Swiss artist Louise Bonnet probes the limits of the human body in her paintings, pushing its expansibility on a fine line between beauty and ugliness into the real-surreal. Voluptuous torsos and bulbous extremities besiege her paintings, an arresting parade of odd-looking noses, nipples, and wig-like clusters of mostly blonde hair whose glamour always comes with a sense of incompletion. Gender is alternatively exaggerated or completely neglected, sharpening the figures’ enigmatic character. Held between cartoon-like joyousness and the masterful formality of modernist sculpture, they are stretching and bending in uncomfortable postures in an endless time loop. In her essay, Flavia Frigeri describes these paintings as the twilight of beauty suffused with an art-historical memory. “Through her eclectic approach to figurative painting,” she writes, “Bonnet challenges and addresses normative aesthetic values, as well as ideas concerning identity and representation.”
THE TWILIGHT OF BEAUTY
Speaking of the mannerist painter Giuseppe Arcimboldo, Roland Barthes described the artist’s hyperbolic painting as “an art of fabrication.” In Barthes’ words: “When Arcimboldo intends to signify the head of a cook, a peasant, a reformer, of Summer, Water or Fire, he ciphers the message. Ciphering means to hide and not hide simultaneously.” By framing Arcimboldo’s work in these terms, Barthes complicates our understanding of the artist’s oeuvre beyond an amusing curiosity. The odd Arcimboldesque “double image,” in fact, comes to embody a tension between encipherment and decipherment that conjures the presence of multiple levels of reading. Perception is called into question here and a kind of mental whiplash is demanded of the viewer. Bonnet’s paintings operate under a similar premise in that they also revel in “an art of fabrication.” Meaning is deciphered, as what you see eschews literal legibility. This is particularly true when it comes to the figures’ assertive physical presence. Oversized and overactive, they engender a convergence: of gravitas and cartoonishness, of emotional integrity and ridiculousness, of beauty and ugliness. Borrowing once again Barthes’ words: “The message is hidden because the eye is distracted from the sense of the whole by the sense of the detail.”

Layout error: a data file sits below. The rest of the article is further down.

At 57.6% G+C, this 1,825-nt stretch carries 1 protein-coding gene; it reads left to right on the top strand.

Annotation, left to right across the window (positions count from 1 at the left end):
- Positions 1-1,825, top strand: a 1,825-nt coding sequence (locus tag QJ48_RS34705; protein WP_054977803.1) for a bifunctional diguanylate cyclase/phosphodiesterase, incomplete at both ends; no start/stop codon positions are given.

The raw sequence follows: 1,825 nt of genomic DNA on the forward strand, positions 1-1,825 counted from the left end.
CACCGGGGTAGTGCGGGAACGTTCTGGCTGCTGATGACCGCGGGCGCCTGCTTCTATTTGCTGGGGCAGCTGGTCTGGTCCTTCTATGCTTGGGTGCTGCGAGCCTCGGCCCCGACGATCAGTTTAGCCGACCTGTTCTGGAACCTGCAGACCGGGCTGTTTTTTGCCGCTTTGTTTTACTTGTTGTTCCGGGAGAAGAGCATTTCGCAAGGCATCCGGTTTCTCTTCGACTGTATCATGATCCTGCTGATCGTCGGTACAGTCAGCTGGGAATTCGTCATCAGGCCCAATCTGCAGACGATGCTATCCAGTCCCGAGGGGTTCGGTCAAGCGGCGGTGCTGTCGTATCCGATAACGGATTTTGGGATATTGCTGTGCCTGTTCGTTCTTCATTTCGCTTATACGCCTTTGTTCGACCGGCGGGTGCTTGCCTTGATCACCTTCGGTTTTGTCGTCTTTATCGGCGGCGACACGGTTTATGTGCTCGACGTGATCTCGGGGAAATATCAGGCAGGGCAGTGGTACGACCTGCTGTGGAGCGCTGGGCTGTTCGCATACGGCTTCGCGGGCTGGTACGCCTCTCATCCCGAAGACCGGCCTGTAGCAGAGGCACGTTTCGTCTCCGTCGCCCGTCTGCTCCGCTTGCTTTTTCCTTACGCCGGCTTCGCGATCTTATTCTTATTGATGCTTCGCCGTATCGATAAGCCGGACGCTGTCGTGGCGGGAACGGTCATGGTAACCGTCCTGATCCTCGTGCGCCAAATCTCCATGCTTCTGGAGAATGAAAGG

Bonnet’s featureless heads neglect the face’s deep-rooted physiognomic tyranny, while simultaneously reveling in a condition of incompletion which enhances their enigmatic character. Her arresting parade of tragicomic beings commingles elements of the beautiful and the grotesque. The goofy countenances of many of her characters suggest a cartoonish alarm and yet, for all their outrageous humor, Bonnet’s paintings are indebted to long-standing European and American pictorial traditions. Fragments of art-historical memory are, in fact, called to mind by the lusciously tactile forms, which hark back to a system of highlights and shadows reminiscent of Old Master paintings. This feeling of old-fashioned pictorial techniques and stylistic forms is enhanced by Bonnet’s choice of oil painting, and even more so by the depthless dark backgrounds against which many of her figures are set. To a certain extent, it could be argued that the artist follows in the postmodern legacy of artists such as Glenn Brown and George Condo, who elaborate a contemporary lexicon of art-historical cross-references. In Bonnet’s case the material qualities of Old Master paintings are conflated with traces of surreal thinking, mostly visible in the profoundly compelling oddness of the characters and their settings. Most significantly, however, Bonnet’s ludic extravagance wantonly provokes a sense of bewilderment in the viewer’s interpretation of these works.
In collaboration with Galerie Max Hetzler Berlin | Paris | London